HONESTe Online Consumer
Anyone who has a Social Security number, bank account, credit card, mortgage, medical insurance, and any number of related identifiers is a target for identity thieves. Even small children have had their identities stolen and lives disrupted. You are even more of a target if your credit is good.
Why does identity theft happen?
Identities are stolen for a variety of reasons. Most frequently, it's for financial gain. The thieves want to steal you money – from bank accounts, brokerage accounts, credit card accounts, and anywhere they can get it.
Using your credit card is one of the safest forms of payment. If there are billing disputes, the cardholder has some recourse through the credit card company. The company usually sets limits for personal liability if the card is stolen or used fraudulently.
Keep your private information locked away and out of reach of visitors to your home. It's easy for someone to find things they shouldn't see if papers are lying about. Don't give someone the opportunity or temptation to take your information. Confidence tricksters are everywhere.
This is particularly true if you have outsiders coming to your home or office. Home-helpers, workmen, and roommates may have free rein around the place. You don't want them finding anything that should be out of sight and locked up, especially if it is sensitive information.
Here's our list of what you should do to protect your identity.
Check your credit report
Check your credit report twice a year for any financial irregularities.
Notice and report anything that looks peculiar. Your credit report
contains information on where you work and live, any credit
accounts that have been opened in your name, how you pay your
bills, and whether you've been sued, arrested or filed for
Make sure it's accurate and includes only those activities authorized
by you. One of the most common ways identity thefts is discovered
is when you are applying to purchase a car, home, or similar items,
and your credit report is checked.
Check your background
Do a background check on yourself. You'll find out what others are
seeing. Make certain all of the information is accurate, and correct
anything that isn't.
Mother's maiden name
Using the mother's maiden name seems to be the favorite password
among financial institutions. Don't use it. Instead, insist on another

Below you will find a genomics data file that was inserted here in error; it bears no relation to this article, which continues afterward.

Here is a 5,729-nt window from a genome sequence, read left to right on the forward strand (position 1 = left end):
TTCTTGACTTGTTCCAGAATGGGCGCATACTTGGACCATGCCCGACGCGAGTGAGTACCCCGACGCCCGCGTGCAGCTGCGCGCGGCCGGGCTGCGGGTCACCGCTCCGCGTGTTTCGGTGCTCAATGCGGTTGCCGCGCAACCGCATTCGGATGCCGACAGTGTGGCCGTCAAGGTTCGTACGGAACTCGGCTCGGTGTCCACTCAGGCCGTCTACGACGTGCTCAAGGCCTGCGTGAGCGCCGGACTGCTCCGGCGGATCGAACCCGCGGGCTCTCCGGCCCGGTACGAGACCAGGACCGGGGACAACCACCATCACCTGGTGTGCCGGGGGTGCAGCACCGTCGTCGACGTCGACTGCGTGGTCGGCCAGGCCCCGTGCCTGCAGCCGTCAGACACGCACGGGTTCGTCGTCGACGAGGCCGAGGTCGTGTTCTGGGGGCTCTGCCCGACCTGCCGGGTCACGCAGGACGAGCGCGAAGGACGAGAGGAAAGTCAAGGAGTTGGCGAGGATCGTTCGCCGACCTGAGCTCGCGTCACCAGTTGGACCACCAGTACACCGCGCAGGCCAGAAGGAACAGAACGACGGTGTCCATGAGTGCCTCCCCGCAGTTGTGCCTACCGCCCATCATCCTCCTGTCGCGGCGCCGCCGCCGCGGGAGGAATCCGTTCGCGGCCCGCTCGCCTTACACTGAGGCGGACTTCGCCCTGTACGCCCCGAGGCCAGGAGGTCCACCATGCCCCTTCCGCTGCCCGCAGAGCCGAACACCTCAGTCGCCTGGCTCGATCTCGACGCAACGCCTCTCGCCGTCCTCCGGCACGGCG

code word. Your mother's name is in the public domain and appears
on your birth certificate.
Social Security number
Never causally give out you Social Security number, especially over the phone to a caller. If there is a legitimate reason for them to have this or other personal information, call them back to provide it. All a criminal needs is your Social Security number, name, and address to get credit cards, bank loans, and create a disaster for you to repair.
Employers will need your Social Security number for tax purposes,
and landlords will need it to run a credit check. However, others
may ask for it without having a specific need. Before providing the
information, find out why it is needed, how it will be used, and what
will happen if it isn't given.
If your Social Security number is used on a driver's license or for
medical insurance, find out if another number can be substituted.
Use ATMs carefully
Never make your card visible to others, and cover the keyboard
while you punch in your code. Check to make certain that there are
no unusual devices on the machine that can copy the information
from your card.
Monitor financial statements
Always carefully examine your financial records for any
irregularities. Report anything that looks suspicious.
Be aware of when your statements are sent out, and report any
discrepancy. They may be delayed in the post office, or re-directed
to another location.
Protect credit card numbers
Don't keep credit card numbers on your computer. That's an
invitation for hackers. Instead, make a list of all your credit cards,
the account numbers, and related telephone numbers. Keep it
locked away in a safe place.
When you're using your card for payment, don't flash the card or
make the face visible. Someone next to you with a camera phone
can capture all your credit card information without being obvious
and without making a sound.
Keep an eye on your card if it is handed to a salesperson for